Carol Mickett and Robert Stackhouse in their Tarpon Springs studio. Photo courtesy Creative Pinellas.

Interview: Artists Carol Mickett & Robert Stackhouse on their new show, “Expanding Waters”

When I visit the Tarpon Springs studio Carol Mickett shares with her husband and creative co-conspirator, Robert Stackhouse, ice cube trays are everywhere — the old-school metal kind, with levers to pop out the cubes. They’re on a table, in sketches, in a painting hanging on the wall, and they figure prominently in the creative duo’s latest installation, “Expanding Waters,” at the Creative Pinellas galleries in Largo through June 13.

The trays, Mickett tells me, serve “as a symbol of mitigation,” and as we walk through the studio together we talk about the themes underlying every artistic scrap we see: water and climate change. 

Mitigation Icon, acrylic on canvas. All artworks by Mickett/Stackhouse. Photos courtesy Creative Pinellas.

The paintings lining the walls and a massive walk-through aluminum-and-paper sculpture called Breath of Influence will address global concerns about warming seas. In the gallery, the installation will merge environmental themes with the performing, literary and visual arts.

The Breath of Influence installation, partial view.

Paintings of gnarled live oaks and red mangroves with tangled roots will exist side by side with those metal ice cube trays. As carbon dioxide warms our oceans and bays, those knurled branches and tangled pneumatophores work, hidden in plain sight, to cool our waters. 

“One of the things art can do is it can make the invisible visible,” Mickett says. “Expanding Waters” hopes to illuminate not only the problems of climate change but a path toward healing.

The follow are excerpts from my conversation with the two artists.

First Moon, acrylic on paper mounted on canvas.

What people will see first when they move through the gallery is the painting “First Moon” and the installation “Breath of Influence.” Its title is similar to that of other installations you’ve created, like “Breath of Cypress Moon.” Why did you choose “Influence” for this work?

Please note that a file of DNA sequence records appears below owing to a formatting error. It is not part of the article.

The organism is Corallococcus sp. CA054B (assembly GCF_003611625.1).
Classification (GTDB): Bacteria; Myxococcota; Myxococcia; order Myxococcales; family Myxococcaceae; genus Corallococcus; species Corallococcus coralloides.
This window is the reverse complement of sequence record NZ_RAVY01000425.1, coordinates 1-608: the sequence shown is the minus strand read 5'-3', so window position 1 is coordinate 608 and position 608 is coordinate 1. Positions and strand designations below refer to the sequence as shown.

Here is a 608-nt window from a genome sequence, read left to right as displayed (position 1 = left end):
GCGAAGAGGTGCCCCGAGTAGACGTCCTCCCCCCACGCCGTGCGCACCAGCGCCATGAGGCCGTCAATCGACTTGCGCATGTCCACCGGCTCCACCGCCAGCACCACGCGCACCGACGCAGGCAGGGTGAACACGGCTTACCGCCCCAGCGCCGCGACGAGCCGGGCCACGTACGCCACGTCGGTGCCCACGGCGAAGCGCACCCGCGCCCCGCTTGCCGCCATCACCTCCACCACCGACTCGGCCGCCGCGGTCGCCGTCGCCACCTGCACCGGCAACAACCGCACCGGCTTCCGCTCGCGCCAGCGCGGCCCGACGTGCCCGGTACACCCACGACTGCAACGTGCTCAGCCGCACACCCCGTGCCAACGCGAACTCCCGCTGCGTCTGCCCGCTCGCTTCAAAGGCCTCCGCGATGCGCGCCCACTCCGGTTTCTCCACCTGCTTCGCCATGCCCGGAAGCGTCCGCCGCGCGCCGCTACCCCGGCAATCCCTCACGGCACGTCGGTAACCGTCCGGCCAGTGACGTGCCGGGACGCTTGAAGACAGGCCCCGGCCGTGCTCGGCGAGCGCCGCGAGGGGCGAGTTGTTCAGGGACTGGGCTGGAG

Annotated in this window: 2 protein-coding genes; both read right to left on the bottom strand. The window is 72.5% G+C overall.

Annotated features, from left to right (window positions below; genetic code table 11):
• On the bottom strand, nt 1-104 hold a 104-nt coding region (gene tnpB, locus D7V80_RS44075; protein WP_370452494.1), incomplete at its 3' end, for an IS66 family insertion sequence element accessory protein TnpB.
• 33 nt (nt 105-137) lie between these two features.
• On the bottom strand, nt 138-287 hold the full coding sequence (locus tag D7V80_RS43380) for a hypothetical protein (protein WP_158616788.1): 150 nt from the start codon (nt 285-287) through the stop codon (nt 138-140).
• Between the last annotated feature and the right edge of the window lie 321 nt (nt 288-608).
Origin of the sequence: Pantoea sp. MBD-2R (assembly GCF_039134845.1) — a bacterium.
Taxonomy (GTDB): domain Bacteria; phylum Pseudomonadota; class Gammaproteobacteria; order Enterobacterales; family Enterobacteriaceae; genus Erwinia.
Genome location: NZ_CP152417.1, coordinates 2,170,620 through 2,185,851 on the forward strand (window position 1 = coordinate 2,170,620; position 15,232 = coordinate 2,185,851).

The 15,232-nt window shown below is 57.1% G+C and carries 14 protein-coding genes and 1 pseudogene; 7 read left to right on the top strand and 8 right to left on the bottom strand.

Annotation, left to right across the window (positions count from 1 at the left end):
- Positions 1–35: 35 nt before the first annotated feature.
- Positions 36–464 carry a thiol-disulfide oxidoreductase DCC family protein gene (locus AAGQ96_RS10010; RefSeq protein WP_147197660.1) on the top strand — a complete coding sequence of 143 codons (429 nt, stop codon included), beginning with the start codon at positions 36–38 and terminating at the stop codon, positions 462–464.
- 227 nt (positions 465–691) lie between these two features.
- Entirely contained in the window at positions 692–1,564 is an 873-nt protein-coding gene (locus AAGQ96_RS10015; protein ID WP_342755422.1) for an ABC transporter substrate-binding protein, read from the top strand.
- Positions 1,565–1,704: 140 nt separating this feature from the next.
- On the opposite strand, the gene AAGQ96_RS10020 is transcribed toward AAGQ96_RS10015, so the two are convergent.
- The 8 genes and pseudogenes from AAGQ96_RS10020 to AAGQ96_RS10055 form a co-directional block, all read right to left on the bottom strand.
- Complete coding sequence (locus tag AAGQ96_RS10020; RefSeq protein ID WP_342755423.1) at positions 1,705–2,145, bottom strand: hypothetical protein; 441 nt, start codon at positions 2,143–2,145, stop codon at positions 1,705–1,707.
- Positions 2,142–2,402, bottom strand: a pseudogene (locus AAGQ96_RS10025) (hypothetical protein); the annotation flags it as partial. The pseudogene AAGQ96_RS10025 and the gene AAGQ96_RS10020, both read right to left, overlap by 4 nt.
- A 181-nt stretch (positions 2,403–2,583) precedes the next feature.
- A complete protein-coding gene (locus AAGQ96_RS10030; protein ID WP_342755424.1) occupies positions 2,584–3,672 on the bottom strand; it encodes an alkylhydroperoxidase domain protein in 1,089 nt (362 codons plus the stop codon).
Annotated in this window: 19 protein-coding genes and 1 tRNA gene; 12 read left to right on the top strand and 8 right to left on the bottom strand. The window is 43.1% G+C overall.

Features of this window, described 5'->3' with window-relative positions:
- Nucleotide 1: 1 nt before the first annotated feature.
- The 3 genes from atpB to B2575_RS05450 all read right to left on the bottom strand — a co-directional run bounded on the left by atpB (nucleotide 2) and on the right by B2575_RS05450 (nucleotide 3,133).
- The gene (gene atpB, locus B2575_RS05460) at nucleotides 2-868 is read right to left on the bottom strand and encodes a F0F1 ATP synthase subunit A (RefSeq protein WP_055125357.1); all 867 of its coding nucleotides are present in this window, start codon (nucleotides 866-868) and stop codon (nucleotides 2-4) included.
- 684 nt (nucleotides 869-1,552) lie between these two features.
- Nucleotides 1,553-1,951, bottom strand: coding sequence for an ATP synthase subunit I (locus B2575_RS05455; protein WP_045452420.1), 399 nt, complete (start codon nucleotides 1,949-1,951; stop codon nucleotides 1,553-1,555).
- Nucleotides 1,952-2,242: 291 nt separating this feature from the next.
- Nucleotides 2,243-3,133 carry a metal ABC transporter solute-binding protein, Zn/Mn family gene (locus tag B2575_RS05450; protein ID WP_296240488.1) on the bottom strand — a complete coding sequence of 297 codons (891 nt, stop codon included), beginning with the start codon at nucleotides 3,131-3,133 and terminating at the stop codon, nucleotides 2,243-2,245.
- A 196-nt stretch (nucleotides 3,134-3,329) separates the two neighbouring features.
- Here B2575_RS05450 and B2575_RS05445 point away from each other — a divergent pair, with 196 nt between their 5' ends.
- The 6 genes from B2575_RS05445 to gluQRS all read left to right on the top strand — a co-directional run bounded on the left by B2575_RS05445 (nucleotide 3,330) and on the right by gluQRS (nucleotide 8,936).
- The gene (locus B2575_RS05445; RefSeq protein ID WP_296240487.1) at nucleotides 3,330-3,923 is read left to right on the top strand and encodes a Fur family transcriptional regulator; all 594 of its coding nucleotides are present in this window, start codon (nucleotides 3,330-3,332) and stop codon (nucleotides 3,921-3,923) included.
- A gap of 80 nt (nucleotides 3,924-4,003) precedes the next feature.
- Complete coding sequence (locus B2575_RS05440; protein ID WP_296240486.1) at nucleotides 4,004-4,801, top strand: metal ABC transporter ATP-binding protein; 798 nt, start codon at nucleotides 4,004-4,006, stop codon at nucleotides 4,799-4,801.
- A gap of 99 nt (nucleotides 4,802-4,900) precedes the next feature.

CM: For one, the moon is an influencer. It influences the tide…

RS: …it influences our language.

CM: The moon, in this installation, is looking out over everything. It’s casting light, and in that way it influences. Also, the paper in the installation moves, like the breath, and that’s an influencer. It influences the environment; perhaps subtly, but it’s there.

Breath of Cypress Moon, a 2013 room-size installation by Mickett and Stackhouse at  room-size installation in the Selby Gallery of the Ringling College of Art and Design in Sarasota.

Talk about the Shakespeare component being provided by Tarpon director Dee O’Brien and her actors. 

RS: Having Shakespeare spoken to the sculpture itself, as if it’s a player [is important] – it’s not a proscenium and it’s not a stage. We designed it to be a purposeful, freestanding piece of art. 

How will the dancers – including Helen Hansen French and choreographer Paula Kramer – interact with Breath of Influence? 

CM: We’re just providing them with a place and a context.

RS: We said to [Paula], “This is not a static stage.” I know that they’re going to deal with how to make the sculpture dance with them. They’re not going to dance around it; they’re going to dance with it. 

The Live Oak, acrylic on paper mounted on canvas.
Mickett at work.
The Mangrove, acrylic on paper mounted on canvas.
Stackhouse at work.

Red mangroves and live oaks both figure prominently in “Expanding Waters,” although they both serve different functions in their respective ecosystems. What’s the thread that connects the two trees?

CM: Basically, they help to reduce the warming of the planet. They’re here; they’re ubiquitous. It’s like your mom or your husband. Things that are familiar, you often forget how important they are. They contribute, both of them, to the betterment of our climate. They’re grand absorbers of CO2; a mangrove forest will absorb more CO2 than the rainforest. They’re to be honored. They’re mitigators for our climate change. 

Imbalance (Triptych: Consequence, An Imbalance of Fire, Mitigation)

The triptych Imbalance presents ideas of consequence and mitigation. How do the two feed each other?

CM: It’s like when you see evidence of abuse, you want to do something to correct it. In the triptych, the sperm whale is being abused by the warming of the water and the imbalance of fire tells you that.

RS: The water is on fire; how is that? It’s really not on fire; it’s a metaphor.

CM: And the whale, which is a strange entity in the Gulf of Mexico. The ice cube tray is a boat..

RS: …maybe a lifeboat.

An Imbalance of Fire.

What do you hope the exhibit moves people to do?

CS: One, I hope they appreciate it as art and enjoy it. [But also] I hope that this provides an avenue for people to think about this, to think about what they can do, like plant a tree, or drive an electric car, or not run their air conditioning too much, and not to waste water and not to cut down their mangroves. 

RS: We’ll have a big sheet of paper where people can write or draw what they think about this. 

Expanding Waters: Through June 13, The Gallery at Creative Pinellas, 12211 Walsingham Rd., Largo, creativepinellas.org.

Teamwork.
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